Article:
Article by Chul-Joo Lee and Robert C. Hornik in the Journal of Health Communication (Issue 14, 2009, 70-76).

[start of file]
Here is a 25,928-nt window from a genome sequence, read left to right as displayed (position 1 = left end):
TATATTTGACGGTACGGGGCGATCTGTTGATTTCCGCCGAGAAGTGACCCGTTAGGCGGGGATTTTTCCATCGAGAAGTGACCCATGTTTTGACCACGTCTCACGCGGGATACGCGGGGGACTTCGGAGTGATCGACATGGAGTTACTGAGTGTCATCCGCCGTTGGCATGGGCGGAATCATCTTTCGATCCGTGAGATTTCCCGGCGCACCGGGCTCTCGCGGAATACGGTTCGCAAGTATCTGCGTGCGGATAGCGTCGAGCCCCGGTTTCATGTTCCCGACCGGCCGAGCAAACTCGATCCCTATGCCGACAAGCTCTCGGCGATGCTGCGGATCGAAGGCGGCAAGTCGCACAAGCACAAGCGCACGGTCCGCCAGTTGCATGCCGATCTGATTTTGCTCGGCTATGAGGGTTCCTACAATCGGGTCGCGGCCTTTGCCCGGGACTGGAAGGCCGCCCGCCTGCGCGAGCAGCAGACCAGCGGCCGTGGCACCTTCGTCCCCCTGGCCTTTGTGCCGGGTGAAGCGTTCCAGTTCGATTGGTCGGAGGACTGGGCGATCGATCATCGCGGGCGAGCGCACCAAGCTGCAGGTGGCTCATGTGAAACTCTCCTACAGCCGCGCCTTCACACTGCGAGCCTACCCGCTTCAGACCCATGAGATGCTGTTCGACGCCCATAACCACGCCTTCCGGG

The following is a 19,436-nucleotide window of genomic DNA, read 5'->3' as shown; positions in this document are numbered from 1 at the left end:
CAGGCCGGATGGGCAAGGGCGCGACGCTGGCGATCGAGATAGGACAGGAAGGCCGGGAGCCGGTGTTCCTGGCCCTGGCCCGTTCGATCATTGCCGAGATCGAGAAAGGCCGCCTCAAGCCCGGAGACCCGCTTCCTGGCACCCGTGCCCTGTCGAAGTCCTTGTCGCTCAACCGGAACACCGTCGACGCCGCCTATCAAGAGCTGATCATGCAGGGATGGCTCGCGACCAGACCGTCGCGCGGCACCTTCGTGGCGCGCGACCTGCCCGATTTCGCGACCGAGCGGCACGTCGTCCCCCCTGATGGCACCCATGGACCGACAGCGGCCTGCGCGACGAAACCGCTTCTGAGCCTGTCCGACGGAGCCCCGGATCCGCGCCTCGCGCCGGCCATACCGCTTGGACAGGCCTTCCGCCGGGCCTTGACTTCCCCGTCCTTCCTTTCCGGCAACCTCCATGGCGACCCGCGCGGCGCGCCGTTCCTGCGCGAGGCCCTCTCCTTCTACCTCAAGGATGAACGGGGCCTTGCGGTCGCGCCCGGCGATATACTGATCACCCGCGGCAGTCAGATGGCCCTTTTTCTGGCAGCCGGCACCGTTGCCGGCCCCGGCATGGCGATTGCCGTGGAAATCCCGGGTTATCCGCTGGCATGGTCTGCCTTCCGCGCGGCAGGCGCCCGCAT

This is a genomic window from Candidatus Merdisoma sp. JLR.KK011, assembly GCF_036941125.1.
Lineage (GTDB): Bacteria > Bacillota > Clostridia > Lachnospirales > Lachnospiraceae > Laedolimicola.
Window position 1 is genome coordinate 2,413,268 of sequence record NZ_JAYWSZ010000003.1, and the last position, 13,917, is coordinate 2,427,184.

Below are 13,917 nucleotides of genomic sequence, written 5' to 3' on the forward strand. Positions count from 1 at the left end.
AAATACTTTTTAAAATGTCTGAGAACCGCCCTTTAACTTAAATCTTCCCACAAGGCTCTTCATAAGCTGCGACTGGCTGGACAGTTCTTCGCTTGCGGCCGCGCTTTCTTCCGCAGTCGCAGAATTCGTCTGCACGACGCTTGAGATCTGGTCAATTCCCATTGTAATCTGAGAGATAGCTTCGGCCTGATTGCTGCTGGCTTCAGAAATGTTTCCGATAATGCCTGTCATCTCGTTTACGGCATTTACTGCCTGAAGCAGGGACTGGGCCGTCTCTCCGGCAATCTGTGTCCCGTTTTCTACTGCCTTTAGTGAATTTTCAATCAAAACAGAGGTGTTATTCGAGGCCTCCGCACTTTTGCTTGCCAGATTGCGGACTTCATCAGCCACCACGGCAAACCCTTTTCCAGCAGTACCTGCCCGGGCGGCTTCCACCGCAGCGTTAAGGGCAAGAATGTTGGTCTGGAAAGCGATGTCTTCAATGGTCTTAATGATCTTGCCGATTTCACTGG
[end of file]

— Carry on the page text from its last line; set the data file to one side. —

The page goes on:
Prior research found that Internet use for health information leads to more frequent physician visits. This study explores the conditions under which this effect works by examining whether trust in health information from health professionals plays a moderating role in the associations between Internet use and the frequency of physician visits. This study uses a two-wave panel dataset with a U.S. nationally representative sample gathered in 2005 and 2006. The results show that the effects of Internet use on physician visits are larger for those who have low levels of trust in both cross-sectional and panel analyses.